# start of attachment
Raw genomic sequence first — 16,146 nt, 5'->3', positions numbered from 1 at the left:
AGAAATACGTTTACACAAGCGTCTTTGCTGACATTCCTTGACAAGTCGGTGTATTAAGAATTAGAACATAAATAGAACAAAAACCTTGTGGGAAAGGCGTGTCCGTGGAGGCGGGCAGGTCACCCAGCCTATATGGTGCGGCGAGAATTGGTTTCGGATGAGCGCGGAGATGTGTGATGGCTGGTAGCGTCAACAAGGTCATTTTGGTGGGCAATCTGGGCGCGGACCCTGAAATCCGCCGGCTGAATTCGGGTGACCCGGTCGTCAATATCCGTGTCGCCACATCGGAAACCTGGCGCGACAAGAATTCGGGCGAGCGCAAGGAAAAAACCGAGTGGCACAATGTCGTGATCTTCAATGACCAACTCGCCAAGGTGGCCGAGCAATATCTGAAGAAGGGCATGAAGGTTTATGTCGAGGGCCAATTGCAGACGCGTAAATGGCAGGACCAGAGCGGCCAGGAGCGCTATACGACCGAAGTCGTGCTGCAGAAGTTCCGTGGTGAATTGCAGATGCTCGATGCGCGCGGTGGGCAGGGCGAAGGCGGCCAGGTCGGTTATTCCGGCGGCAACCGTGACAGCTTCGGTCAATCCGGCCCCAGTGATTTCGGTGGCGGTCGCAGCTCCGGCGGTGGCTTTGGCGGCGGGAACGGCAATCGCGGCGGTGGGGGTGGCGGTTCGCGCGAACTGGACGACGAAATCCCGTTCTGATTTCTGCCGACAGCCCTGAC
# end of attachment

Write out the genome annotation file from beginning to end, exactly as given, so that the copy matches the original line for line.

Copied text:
Raw genomic sequence first — 16,146 nt, 5'->3', positions numbered from 1 at the left:
AGAAATACGTTTACACAAGCGTCTTTGCTGACATTCCTTGACAAGTCGGTGTATTAAGAATTAGAACATAAATAGAACAAAAACCTTGTGGGAAAGGCGTGTCCGTGGAGGCGGGCAGGTCACCCAGCCTATATGGTGCGGCGAGAATTGGTTTCGGATGAGCGCGGAGATGTGTGATGGCTGGTAGCGTCAACAAGGTCATTTTGGTGGGCAATCTGGGCGCGGACCCTGAAATCCGCCGGCTGAATTCGGGTGACCCGGTCGTCAATATCCGTGTCGCCACATCGGAAACCTGGCGCGACAAGAATTCGGGCGAGCGCAAGGAAAAAACCGAGTGGCACAATGTCGTGATCTTCAATGACCAACTCGCCAAGGTGGCCGAGCAATATCTGAAGAAGGGCATGAAGGTTTATGTCGAGGGCCAATTGCAGACGCGTAAATGGCAGGACCAGAGCGGCCAGGAGCGCTATACGACCGAAGTCGTGCTGCAGAAGTTCCGTGGTGAATTGCAGATGCTCGATGCGCGCGGTGGGCAGGGCGAAGGCGGCCAGGTCGGTTATTCCGGCGGCAACCGTGACAGCTTCGGTCAATCCGGCCCCAGTGATTTCGGTGGCGGTCGCAGCTCCGGCGGTGGCTTTGGCGGCGGGAACGGCAATCGCGGCGGTGGGGGTGGCGGTTCGCGCGAACTGGACGACGAAATCCCGTTCTGATTTCTGCCGACAGCCCTGAC